Alongside the major technological changes, the way we educate our children and the way teachers intervene are changing too. The entire pedagogical relationship needs to be accompanied, if we are to successfully hand on knowledge and new life-style behaviours to the younger generations.
School is changing as the digital revolution progresses. The digital strategy implemented by the Amiens regional education authority covers several concrete priority thrusts in the policy to accompany changing pedagogical practice. “And to this end, we need to go out into the field, observe experimentations and provide for high-quality digital environments. Teachers today no longer intervene in the same way they did, say 20, 15 or even 10 years ago. We are now light-years away from those days”, says Emmanuelle Jacquier, the academic delegate for digitized education at the Amiens regional education authority, who in a sense, write the rules for training “in” and “by” digital techniques.
The teacher’s role in being transformed
For any teacher, the question of rethinking the way he/she teaches raises several questions in terms of class preparation work, learning methodologies and even new pedagogical strategies. “Since digital tools and techniques allows you change the school format which will be less and less face-to-face, or top-down, we need to help teachers as they modify their classroom practice. We do not intend to revolutionize uses, but rather to accompany the teacher teams from where they were — to progress and gradually but definitively integrate new pedagogical practice as offered by the digital world,” she adds.
Computers, printers, i‑pads, robots, ENTs (see above) and interactive whiteboards are now available in every school, but it takes some 5 years ion average to really develop a really interactive utilization of the new tools. “Tools must meet needs, and not the other way round”, goes on to explain Emmanuelle Jacquier. “Our need is to educate/train students, the future citizens of the land. The tactile table Cre@tion used in collaborative work developed at UTCV is a very fine project, all the more so because one of the research scientists involved was able to assess the device. And this, indeed allows us to envisage evolving practice”. Co-operation group working, collaboration,… these are notions that encompass schools and the new learning processes. “With new ways to learn, teachers must now work further upstream from their classwork preps and, at the same time, must leave more time and ‘space’ to the students to enjoy monitored autonomy. This presupposes that we prepare the overarching framework. And this in turn leads to the question of how to assess students’ responses. The digital world allows for rapid answers too”, concludes the Delegate who foresees numerous advances that accrue through introducing digital techniques in today’s pedagogical changes.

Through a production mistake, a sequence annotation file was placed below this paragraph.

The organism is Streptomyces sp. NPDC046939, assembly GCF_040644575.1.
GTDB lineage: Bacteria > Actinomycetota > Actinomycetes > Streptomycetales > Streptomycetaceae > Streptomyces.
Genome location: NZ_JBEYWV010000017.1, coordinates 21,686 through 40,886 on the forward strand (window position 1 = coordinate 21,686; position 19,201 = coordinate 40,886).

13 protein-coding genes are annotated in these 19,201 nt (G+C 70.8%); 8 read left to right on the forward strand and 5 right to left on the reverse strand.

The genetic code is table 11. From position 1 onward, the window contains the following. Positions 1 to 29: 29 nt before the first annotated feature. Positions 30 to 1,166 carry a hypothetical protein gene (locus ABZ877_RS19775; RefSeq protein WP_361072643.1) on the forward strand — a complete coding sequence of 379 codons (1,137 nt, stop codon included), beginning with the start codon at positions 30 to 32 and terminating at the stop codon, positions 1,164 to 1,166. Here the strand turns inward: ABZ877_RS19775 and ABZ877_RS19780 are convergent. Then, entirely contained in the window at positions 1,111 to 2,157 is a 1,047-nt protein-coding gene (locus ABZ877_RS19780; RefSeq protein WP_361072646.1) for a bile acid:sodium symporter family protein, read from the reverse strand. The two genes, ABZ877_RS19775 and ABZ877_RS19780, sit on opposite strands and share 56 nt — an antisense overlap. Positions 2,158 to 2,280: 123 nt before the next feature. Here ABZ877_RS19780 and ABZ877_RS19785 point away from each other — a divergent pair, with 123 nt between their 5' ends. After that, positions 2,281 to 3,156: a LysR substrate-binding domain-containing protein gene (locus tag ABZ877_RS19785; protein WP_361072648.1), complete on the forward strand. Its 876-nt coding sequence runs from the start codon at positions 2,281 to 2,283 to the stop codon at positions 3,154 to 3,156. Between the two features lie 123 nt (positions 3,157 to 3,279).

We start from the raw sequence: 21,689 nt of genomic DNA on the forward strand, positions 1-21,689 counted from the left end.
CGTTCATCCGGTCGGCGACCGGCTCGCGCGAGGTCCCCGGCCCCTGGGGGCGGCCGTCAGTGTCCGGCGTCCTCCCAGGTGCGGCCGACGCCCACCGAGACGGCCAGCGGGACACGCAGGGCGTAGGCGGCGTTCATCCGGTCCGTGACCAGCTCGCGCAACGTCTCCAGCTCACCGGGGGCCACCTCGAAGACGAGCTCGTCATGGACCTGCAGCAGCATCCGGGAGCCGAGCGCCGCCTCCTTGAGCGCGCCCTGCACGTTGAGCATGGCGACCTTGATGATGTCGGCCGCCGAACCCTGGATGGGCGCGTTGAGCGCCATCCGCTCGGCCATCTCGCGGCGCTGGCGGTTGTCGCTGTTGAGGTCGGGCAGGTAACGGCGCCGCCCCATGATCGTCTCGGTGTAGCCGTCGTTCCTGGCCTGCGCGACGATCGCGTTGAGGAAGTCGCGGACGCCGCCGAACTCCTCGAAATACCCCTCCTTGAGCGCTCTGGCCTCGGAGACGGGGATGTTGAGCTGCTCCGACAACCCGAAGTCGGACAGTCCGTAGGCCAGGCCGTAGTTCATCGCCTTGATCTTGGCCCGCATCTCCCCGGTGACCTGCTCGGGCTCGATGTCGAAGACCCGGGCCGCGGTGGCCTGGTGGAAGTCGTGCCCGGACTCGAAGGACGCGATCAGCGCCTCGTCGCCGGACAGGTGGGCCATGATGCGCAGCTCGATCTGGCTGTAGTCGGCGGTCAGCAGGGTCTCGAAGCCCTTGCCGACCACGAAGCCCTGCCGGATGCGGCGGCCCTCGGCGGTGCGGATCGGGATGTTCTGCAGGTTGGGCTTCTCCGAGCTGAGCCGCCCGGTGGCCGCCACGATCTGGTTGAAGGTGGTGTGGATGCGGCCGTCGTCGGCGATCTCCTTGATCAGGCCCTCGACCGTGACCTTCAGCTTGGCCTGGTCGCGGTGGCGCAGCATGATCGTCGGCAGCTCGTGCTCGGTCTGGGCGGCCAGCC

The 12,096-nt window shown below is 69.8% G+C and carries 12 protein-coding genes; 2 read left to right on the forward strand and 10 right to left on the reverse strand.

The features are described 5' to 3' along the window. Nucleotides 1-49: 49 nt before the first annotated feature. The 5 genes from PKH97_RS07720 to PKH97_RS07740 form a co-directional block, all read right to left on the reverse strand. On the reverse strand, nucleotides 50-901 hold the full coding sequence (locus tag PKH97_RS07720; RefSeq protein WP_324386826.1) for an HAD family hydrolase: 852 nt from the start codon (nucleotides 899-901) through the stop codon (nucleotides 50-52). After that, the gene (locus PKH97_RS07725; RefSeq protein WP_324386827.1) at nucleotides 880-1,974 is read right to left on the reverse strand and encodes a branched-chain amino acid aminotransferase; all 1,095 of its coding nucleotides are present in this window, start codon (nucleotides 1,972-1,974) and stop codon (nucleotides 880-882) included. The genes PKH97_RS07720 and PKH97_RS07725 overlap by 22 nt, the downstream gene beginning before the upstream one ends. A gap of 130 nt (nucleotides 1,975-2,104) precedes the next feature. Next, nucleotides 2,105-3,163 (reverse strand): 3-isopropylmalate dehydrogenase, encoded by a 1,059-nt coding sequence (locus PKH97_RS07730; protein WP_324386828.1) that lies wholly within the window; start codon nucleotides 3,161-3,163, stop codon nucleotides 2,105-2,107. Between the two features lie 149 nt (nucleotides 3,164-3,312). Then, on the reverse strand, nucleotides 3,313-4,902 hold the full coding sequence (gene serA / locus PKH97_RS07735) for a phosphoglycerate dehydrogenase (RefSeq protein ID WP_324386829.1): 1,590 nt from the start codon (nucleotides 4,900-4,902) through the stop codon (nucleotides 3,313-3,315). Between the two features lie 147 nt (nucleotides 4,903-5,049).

EDUCATION, IN AND VIA DIGITAL TECHNIQUES
At the Jacques Monod Collège secondary school in Compiègne, the entire teaching community is involved in education in and with digital tools and techniques. Witness this vision offered by the Deputy Head Thomas Grados, 33 years old “Although we are not a pilot scheme school in the digital field, we did catch up very quickly. Our efforts began two years ago, when we received some language and music kits, then we made an assessment of our network capacity and since then have fully wired up the school. We set up a COPIL (steering committee), with a DANE (an academic delegate for digital education), our two ICT officers, plus “reps” from the territorial Department (Oise) and from students’ and parents’ associations. Today, we are launching a new digital educational scheme so that out students at Jacques Monod can follow a real course till such times as they move on to the lycée. The students are given primer courses on robotics, computer scene and even some software programming and for this they have full access to the digital techniques via various “apps” (Tactiléo, Padlet …) or document sharing and sourcing new skills and increased knowledge bases”.